Audacity’s been around for a long time—since mid-2000—and for good reason. It’s a relatively lightweight, open-source, and completely free audio editor that can handle pretty much every task you throw at it. Need to edit together a podcast? No problem. Looking to do some simple noise reduction? Looking to turn your PC into a music computer? Audacity’s got you covered.
Although it’s available for free, it’s not exactly the most intuitive program. The interface isn’t necessarily dated, but it does look pretty spartan alongside programs like Adobe Photoshop and even Microsoft Office. Getting up and running with Audacity isn’t hard, but it does take a little know-how.
The toolbar of Audacity is home to all of the app’s basic tools.
The first thing you’ll want to get familiar with is Audacity’s packed toolbar. It’s filled with tools, and fortunately, they’re all labeled. Hover over a button, slider, or drop-down box, and you should see a text label pop-up with the name of the tool. There are a lot of tools, but you really only need a small subset of them for all but the most demanding projects.
Make note of the playback controls—play, pause, record, et cetera. They’re essential to all audio editing since you’ll want to constantly be reviewing your work as you go along. Next, you’ll want to make sure you’ve got your output and input devices set correctly. Both should be set to your Windows default devices—if they aren’t, make sure you select the correct ones in the dropdown. Once you get your audio into Audacity—we’ll cover that in a second—you can monitor your levels in the output and input level monitors (usually somewhere near the center of the toolbar).
You’ll also want to make sure that you’re always aware of which cursor tool is currently selected. The standard Selection Tool is exactly what you’d expect; it’s a cursor that lets you mark your position on a track and highlight specific sections. The other essential tool is the Time Shift Tool which lets you move clips along the timeline.
Importing is a cinch.
If you’re working with pre-recorded audio, getting it into Audacity is just a matter of jumping into the File menu and selecting Import > Audio—hit Ctrl+Shift+I if you’re feeling fancy. Find your audio files and they should pop into Audacity as separate tracks.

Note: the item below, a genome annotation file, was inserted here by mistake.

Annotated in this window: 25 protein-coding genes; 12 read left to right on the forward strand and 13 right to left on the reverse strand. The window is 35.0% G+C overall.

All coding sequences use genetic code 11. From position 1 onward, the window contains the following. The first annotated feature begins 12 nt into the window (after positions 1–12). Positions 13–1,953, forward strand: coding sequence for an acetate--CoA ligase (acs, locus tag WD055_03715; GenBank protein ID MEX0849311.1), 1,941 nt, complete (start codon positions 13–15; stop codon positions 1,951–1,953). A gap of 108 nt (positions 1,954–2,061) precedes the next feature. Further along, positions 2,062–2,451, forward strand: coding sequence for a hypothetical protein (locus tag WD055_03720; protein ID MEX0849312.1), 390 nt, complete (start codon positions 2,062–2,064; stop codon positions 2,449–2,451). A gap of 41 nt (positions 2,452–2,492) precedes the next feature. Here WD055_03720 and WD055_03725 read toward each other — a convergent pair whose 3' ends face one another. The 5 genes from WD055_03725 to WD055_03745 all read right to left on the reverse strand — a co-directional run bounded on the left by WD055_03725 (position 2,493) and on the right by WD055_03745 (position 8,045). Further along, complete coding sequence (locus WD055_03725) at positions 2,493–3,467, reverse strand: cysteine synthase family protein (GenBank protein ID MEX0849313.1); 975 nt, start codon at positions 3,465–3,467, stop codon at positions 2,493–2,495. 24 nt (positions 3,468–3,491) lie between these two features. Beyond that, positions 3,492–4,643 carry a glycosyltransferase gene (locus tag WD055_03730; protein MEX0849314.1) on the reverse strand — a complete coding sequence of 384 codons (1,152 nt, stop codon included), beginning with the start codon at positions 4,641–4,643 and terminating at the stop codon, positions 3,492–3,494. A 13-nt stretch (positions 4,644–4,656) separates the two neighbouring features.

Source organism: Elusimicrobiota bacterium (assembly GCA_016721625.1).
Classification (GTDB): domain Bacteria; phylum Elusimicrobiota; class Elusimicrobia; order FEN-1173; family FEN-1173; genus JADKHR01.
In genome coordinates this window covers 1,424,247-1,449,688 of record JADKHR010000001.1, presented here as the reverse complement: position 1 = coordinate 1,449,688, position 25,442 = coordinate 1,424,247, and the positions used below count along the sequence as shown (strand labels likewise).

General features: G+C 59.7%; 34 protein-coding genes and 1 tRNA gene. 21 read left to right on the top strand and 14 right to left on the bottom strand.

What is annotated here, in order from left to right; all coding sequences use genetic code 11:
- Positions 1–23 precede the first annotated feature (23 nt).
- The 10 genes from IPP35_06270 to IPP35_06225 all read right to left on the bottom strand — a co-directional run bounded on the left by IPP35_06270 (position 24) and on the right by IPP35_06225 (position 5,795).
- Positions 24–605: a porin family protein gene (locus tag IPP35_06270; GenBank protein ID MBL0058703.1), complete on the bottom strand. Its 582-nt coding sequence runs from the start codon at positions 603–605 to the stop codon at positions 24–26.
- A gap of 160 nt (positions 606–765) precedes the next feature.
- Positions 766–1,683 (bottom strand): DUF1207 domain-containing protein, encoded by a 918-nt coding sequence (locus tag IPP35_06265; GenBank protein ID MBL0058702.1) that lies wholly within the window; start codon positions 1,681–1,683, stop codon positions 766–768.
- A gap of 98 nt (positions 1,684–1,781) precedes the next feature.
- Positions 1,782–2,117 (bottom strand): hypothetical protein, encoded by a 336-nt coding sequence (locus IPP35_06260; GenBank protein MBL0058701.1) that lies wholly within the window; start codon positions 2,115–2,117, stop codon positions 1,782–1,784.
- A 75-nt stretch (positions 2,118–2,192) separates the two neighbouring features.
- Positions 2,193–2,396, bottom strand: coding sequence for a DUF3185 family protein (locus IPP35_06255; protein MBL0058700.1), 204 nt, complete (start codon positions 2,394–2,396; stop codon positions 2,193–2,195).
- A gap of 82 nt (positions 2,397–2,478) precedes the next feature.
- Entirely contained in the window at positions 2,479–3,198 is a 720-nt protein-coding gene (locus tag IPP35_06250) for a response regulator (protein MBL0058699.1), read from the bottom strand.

If, on the other hand, you want to record a voiceover or instrumental track directly into Audacity, all you have to do is check to make sure that your input levels are set appropriately (a maxed out slider is usually fine) and click the record button. Clicking stop will end the recording whereas clicking pause will let you continue recording on the same track.
Now you can get down to the fun part: actually editing your audio. The tools and effects you’ll use will depend on what you’re trying to accomplish, but we’ll run through some basic tasks that most projects will require.
The Remove Audio dropdown in the Edit menu will be your audio-editing brother-in-arms.
Most audio editing projects requires a fair bit of cutting, splitting, and rearranging sections of a track—or multiple separate tracks. Cutting, splitting, silencing, trimming, and deleting is all handled in the Remove Audio section of the Edit menu. The shortcuts are simple and worth learning since these are common tasks in any editing endeavour. Highlight the section of the track you want to manipulate and select the action you want completed. Trimming removes everything but the highlighted area on any continuous piece of audio. Cutting moves the selected clip to your clipboard, and shifts the remaining pieces over. A split cut or delete removes the selected audio, and preserves the empty space between the two remaining clips.
Like a kid in a cand...audio effects store?
Most of the other things you’d want to do to an audio track is under the Effects menu. Here you can amplify, bass boost, change pitch, fade in and out, and normalize audio. Most of the effects are self explanatory and work as you’d expect. Some of the commands lets you select specific settings when you click on the effect.
Pump up the bass!
Bass boost gives you control over Frequency and the amount of Boost. Other effects like Fade In and Fade Out simply alter the audio without any confirmation. Pay attention the waveform and you’ll see it turn into a gradual fade. The expansive effects menu is one of Audacity’s greatest features. It’s the reason why the program has been a freeware staple since it's release.
Where and how you want it are your choice.
Once you’re done editing, you’ll want to get your audio out of Audacity into a format that works for your project. Audacity supports a pretty large number of formats, although exporting as an MP3 requires an external codec. If all you want to do is get your file out as a WAV, FLAC, or any of the other available formats, you just have to go to File > Export and select where you want it to be saved and the format you want it in.
MP3 file exports are available after downloading the LAME MP3 encoder. It’s completely free, but can’t be distributed with Audacity directly because of software patents. Head over to the LAME download page and download the “Lame v.399.3 for Windows.exe” installer. Start up the installer and don’t change the default destination of the program. Once it’s finished, try to export your Audacity project as an MP3 and you should be asked to find “lame_enc.dll”. Go to “C:\Program Files\Lame for Audacity” and select the dll. Your project should export as an MP3 file and you’re ready to enjoy your finished product in an audio player of your choice.
You probably aren’t an audio editing expert yet, but hopefully you’re well on your way to editing out unwanted noise, adding fades to clips, and editing homebrew podcasts with Audacity.